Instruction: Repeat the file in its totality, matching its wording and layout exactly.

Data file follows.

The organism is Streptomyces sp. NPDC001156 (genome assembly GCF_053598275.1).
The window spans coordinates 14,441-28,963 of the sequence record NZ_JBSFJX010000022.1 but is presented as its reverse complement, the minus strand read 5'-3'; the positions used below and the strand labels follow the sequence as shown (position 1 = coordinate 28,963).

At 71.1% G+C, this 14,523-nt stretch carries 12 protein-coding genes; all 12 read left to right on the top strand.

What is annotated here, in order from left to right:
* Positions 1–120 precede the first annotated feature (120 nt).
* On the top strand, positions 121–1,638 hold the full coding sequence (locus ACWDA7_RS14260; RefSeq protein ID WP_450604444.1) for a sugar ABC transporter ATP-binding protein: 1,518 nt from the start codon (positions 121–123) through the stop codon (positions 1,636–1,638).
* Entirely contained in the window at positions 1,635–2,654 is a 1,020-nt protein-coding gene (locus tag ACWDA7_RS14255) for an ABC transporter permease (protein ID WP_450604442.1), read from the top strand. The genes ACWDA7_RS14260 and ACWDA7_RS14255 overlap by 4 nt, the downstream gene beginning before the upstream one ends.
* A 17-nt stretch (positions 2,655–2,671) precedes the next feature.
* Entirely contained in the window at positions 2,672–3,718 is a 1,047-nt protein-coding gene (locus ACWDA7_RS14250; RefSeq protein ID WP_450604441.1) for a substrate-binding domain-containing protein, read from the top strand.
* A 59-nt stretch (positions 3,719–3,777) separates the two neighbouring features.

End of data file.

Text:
The organism is Streptomyces sp. NPDC001156 (genome assembly GCF_053598275.1).
The window spans coordinates 14,441-28,963 of the sequence record NZ_JBSFJX010000022.1 but is presented as its reverse complement, the minus strand read 5'-3'; the positions used below and the strand labels follow the sequence as shown (position 1 = coordinate 28,963).

At 71.1% G+C, this 14,523-nt stretch carries 12 protein-coding genes; all 12 read left to right on the top strand.

What is annotated here, in order from left to right:
* Positions 1–120 precede the first annotated feature (120 nt).
* On the top strand, positions 121–1,638 hold the full coding sequence (locus ACWDA7_RS14260; RefSeq protein ID WP_450604444.1) for a sugar ABC transporter ATP-binding protein: 1,518 nt from the start codon (positions 121–123) through the stop codon (positions 1,636–1,638).
* Entirely contained in the window at positions 1,635–2,654 is a 1,020-nt protein-coding gene (locus tag ACWDA7_RS14255) for an ABC transporter permease (protein ID WP_450604442.1), read from the top strand. The genes ACWDA7_RS14260 and ACWDA7_RS14255 overlap by 4 nt, the downstream gene beginning before the upstream one ends.
* A 17-nt stretch (positions 2,655–2,671) precedes the next feature.
* Entirely contained in the window at positions 2,672–3,718 is a 1,047-nt protein-coding gene (locus ACWDA7_RS14250; RefSeq protein ID WP_450604441.1) for a substrate-binding domain-containing protein, read from the top strand.
* A 59-nt stretch (positions 3,719–3,777) separates the two neighbouring features.